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DARBUKA

HISTORY

Darbuka is a goblet shaped hand drum used mostly in music originating in countries near the Middle East. Its thin, responsive drumhead and resonance help it produce a distinctively crisp sound. Though it is not known exactly when these drums were first made, they are known to be of ancient origin.

Traditionally, darbukas may be made of clay, metal, or wood. Modern darbukas are also sometimes made of synthetic materials, including fiberglass. Modern metal darbukas are commonly made of aluminum (either cast, spun, or formed from a sheet) or copper. Some aluminum darbukas may have a mother-of-pearl inlay, which is purely decorative. Traditional drum heads were animal skin, commonly goat and also fish. Modern drums commonly use synthetic materials for drum heads.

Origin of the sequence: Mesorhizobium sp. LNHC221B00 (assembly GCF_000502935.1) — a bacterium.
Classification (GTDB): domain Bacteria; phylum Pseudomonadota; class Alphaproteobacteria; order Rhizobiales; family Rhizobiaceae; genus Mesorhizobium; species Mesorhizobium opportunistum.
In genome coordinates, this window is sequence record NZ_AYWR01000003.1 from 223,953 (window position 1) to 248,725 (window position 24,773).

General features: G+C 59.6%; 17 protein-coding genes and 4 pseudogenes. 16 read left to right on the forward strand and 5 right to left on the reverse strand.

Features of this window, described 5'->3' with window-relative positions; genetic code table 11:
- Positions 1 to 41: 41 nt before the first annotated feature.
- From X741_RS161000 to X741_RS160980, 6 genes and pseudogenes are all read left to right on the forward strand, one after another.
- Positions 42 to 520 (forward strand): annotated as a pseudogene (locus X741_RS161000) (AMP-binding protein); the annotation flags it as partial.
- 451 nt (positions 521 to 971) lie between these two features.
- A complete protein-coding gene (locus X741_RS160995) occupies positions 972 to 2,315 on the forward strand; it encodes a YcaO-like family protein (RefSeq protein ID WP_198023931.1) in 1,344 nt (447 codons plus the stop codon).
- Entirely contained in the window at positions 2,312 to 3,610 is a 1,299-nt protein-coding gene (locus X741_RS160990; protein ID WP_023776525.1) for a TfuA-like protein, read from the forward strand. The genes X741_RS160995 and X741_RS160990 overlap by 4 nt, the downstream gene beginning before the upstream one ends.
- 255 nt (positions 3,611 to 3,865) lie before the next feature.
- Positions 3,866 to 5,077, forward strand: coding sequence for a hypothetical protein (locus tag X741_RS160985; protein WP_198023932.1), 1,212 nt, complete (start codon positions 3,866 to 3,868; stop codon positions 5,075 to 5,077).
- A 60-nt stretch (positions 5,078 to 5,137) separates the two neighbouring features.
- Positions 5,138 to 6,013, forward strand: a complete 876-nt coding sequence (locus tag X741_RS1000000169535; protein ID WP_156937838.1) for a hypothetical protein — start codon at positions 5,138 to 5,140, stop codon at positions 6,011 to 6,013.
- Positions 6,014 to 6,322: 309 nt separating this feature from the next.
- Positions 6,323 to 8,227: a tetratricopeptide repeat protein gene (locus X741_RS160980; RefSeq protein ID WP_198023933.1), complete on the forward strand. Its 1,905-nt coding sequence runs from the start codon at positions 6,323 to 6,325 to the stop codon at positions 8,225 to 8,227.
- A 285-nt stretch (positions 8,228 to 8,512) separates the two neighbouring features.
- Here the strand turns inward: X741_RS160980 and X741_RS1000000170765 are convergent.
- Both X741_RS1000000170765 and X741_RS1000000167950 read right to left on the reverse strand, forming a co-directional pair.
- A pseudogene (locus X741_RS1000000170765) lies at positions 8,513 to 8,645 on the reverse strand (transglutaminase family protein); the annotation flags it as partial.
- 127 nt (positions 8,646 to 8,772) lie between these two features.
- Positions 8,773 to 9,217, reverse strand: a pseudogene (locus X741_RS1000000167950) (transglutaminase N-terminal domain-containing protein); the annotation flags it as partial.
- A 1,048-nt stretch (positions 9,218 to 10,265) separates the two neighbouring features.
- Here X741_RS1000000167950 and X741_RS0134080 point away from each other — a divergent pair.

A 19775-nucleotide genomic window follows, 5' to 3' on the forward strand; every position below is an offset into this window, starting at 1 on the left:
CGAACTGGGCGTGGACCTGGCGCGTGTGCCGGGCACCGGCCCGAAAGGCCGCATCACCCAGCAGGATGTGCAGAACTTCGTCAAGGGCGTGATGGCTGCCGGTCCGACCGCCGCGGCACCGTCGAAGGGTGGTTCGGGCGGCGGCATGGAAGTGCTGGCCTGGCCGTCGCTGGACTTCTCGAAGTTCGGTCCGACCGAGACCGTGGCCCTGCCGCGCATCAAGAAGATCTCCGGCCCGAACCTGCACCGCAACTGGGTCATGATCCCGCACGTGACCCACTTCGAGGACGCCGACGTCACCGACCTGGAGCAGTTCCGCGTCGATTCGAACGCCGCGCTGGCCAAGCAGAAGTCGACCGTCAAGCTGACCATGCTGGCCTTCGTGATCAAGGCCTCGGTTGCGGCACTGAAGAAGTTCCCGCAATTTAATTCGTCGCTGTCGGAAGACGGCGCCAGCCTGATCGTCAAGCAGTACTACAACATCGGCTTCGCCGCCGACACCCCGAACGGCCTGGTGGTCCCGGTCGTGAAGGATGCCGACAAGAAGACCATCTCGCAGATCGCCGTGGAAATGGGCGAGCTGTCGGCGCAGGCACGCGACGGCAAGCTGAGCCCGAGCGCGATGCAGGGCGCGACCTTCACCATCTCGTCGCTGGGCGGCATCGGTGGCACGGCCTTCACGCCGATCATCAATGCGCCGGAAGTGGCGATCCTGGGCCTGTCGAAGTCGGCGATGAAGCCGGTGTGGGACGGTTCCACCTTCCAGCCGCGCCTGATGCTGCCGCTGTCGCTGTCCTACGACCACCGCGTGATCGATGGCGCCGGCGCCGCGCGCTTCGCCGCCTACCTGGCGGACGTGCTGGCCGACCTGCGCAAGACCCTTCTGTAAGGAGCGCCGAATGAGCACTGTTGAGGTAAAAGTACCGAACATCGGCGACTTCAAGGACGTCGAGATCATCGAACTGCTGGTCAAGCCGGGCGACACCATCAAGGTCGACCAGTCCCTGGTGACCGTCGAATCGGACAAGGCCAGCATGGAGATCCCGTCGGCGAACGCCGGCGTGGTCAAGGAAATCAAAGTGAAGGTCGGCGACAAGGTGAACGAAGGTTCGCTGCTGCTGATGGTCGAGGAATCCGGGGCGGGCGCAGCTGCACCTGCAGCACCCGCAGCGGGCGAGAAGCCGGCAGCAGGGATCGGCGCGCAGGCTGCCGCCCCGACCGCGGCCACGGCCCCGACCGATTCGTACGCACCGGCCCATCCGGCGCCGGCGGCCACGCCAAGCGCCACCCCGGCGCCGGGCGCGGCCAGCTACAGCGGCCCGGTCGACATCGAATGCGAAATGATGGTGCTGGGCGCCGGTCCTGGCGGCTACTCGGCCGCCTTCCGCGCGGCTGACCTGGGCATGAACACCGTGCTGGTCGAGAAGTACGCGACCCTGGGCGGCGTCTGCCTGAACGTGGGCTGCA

The darbuka may be played while held under one arm (usually the non-dominant arm) or by placing it sideways upon the lap (with the head towards the player's knees) while seated. Some drums are also made with strap mounts so the drum may be slung over the shoulder, to facilitate playing while standing or dancing


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